As Japan imposed export restrictions on some items needed for manufacturing such as semiconductors, the South Korean government has started to come up with countermeasures.
The government held a greenroom meeting with Trade, Industry and Energy Minister Sung Yun-mo, senior presidential secretary for economic affairs Lee Ho-seung and heads of related ministries presided over by Deputy Prime Minister Hong Nam-ki on July 1.
Government officials then held a meeting at the Korea Trade Insurance Corp. in Seoul to check export conditions and discuss necessary measures, including a complaint to the World Trade Organization.
"We closely checked the situation and the direction of response through a meeting of related ministers earlier in the day," said Industry Minister Sung Yun-mo. "In the future, we will take steps in accordance with international and domestic laws, including the WTO complaint."
Minister also expressed deep regret after defining Japan's export restrictions as an economic retaliation measure.
"Korean government has been trying to maintain reciprocal cooperation with Japan in the economic field, but today the Japanese government imposed export restrictions on Korea for economic retaliation," said minister. "The reason why the Japanese government did this is because the Korean Supreme Court ruled that Japan should compensate victims of forced labor."
"This is deeply regrettable because it goes against the common sense that the separation of powers is a democratic principle," he added. "The export-restriction measures are also banned in principle at the WTO's cooperation. It runs squarely counter to the spirit of agreement in the G-20 summit declaration Japan hosted last week as the chair country."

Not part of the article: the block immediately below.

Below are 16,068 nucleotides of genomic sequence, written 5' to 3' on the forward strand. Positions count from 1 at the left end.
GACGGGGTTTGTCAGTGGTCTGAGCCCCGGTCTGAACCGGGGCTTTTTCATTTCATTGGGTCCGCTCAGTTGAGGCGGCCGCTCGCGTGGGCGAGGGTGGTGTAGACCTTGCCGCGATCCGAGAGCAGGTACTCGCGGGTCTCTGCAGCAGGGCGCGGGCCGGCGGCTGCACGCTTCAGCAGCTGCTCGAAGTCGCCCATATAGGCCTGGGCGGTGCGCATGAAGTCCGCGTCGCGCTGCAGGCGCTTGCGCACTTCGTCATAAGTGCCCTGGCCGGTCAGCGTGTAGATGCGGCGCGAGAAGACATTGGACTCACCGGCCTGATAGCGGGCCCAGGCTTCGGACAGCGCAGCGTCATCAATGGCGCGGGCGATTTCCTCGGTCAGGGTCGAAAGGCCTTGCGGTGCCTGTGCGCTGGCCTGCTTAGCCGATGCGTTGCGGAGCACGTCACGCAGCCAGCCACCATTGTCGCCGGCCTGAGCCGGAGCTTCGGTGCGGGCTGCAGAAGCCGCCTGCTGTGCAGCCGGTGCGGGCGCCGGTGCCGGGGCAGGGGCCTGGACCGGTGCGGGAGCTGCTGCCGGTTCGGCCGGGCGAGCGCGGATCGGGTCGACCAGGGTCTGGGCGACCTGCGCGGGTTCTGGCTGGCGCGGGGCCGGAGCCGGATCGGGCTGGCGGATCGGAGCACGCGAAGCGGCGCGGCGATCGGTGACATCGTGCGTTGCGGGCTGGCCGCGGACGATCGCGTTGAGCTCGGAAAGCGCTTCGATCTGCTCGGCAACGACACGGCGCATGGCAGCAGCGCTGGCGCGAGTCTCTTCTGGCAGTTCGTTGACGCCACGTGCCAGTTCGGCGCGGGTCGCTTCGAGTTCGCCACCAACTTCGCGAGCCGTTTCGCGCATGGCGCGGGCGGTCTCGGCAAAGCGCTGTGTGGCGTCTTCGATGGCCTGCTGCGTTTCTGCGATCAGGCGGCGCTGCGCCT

The G20 summit declaration includes "We strive to realize a free, fair, non-discriminatory, transparent, predictable and stable trade and investment environment, and to keep our markets open."
"We will make every effort to provide support to minimize damage to our companies through close communication with the industry, and use it as an opportunity to enhance the competitiveness of our parts, materials and equipment," minister sung stressed.
Meanwhile, Japan's Ministry of Economic and Industrial Affairs said on the same day that it will impose strong regulations when exporting key items that are absolutely necessary to produce semiconductors and smartphones to Korea.
Items announced to tighten regulations on the nation's exports include transparent polyimide, which is used to make liquid crystal screens such as smartphones and TVs, photoresist needed to make semiconductor substrates, and high purity fluoride used to clean semiconductors. These items simplify export procedures for some countries only. Japan has decided to exclude Korea from those countries.
Korean companies must immediately go through the Japanese government's approval whenever they bring in these items from July 4. The process could take more than three months, industry sources said.
The Kyodo news agency reported that the Japanese government asked the South Korean government to resolve the issue of compensation for forced conscription, but it carried out tough measures because the problem has not been resolved.
Some, however, predicted that retaliatory measures will not last long, saying that Korea will not only suffer from export restrictions, but Japan will also have to be prepared to suffer losses.